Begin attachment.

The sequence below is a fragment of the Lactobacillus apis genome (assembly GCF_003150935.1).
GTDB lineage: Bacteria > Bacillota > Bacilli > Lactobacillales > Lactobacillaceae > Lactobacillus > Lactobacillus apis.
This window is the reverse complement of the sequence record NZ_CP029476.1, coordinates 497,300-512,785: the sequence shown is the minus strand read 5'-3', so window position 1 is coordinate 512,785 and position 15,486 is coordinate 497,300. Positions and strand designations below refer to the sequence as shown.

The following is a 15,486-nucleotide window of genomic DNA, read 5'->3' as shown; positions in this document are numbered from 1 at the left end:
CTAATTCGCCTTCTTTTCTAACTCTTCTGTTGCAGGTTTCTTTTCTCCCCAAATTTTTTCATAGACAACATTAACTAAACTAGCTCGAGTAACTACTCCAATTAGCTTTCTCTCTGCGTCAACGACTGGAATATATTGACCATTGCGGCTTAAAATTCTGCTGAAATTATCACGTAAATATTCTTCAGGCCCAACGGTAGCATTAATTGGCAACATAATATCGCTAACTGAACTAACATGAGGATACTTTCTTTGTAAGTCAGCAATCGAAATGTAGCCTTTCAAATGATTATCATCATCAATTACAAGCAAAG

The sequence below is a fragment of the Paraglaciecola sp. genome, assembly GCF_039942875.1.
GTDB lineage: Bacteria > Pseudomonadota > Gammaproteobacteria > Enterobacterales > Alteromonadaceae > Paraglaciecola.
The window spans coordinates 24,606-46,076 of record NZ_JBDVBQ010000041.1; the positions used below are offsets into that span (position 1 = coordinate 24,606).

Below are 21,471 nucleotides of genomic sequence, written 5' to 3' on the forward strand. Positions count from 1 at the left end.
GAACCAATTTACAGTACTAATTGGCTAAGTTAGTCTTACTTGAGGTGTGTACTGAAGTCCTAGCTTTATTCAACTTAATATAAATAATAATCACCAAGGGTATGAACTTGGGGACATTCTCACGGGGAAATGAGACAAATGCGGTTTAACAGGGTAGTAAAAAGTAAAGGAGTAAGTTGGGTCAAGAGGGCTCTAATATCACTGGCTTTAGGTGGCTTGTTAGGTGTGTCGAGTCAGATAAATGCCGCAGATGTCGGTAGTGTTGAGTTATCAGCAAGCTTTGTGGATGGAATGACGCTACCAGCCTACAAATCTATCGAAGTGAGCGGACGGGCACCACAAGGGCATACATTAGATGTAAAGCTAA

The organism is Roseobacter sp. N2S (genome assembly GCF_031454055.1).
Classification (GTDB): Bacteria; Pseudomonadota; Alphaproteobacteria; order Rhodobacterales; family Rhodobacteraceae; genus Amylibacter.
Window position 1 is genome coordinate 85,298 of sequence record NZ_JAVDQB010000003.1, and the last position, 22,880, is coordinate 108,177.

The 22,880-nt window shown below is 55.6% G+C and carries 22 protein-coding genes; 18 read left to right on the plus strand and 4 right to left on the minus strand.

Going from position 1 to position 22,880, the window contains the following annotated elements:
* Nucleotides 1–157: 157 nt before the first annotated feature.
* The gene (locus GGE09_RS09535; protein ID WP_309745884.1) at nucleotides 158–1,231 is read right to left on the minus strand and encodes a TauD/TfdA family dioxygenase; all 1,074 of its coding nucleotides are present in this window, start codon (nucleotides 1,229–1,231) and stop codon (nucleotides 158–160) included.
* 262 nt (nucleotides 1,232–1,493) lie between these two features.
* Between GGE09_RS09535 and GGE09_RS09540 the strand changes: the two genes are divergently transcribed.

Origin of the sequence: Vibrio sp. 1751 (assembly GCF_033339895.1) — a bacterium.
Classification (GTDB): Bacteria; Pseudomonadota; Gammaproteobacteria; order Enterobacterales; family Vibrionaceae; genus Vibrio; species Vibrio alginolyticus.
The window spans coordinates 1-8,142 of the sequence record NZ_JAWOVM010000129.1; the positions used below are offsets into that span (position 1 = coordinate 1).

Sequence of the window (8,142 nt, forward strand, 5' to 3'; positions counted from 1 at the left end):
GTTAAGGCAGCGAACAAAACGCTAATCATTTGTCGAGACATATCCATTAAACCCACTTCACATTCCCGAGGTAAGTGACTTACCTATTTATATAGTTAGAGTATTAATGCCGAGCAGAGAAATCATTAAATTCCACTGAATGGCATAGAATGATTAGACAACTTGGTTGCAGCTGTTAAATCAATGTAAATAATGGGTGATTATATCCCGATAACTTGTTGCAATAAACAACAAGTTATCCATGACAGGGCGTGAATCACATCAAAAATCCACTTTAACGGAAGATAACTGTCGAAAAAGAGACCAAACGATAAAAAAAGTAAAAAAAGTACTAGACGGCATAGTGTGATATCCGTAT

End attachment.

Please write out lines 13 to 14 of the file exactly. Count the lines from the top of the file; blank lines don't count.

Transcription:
Window position 1 is genome coordinate 85,298 of sequence record NZ_JAVDQB010000003.1, and the last position, 22,880, is coordinate 108,177.

The 22,880-nt window shown below is 55.6% G+C and carries 22 protein-coding genes; 18 read left to right on the plus strand and 4 right to left on the minus strand.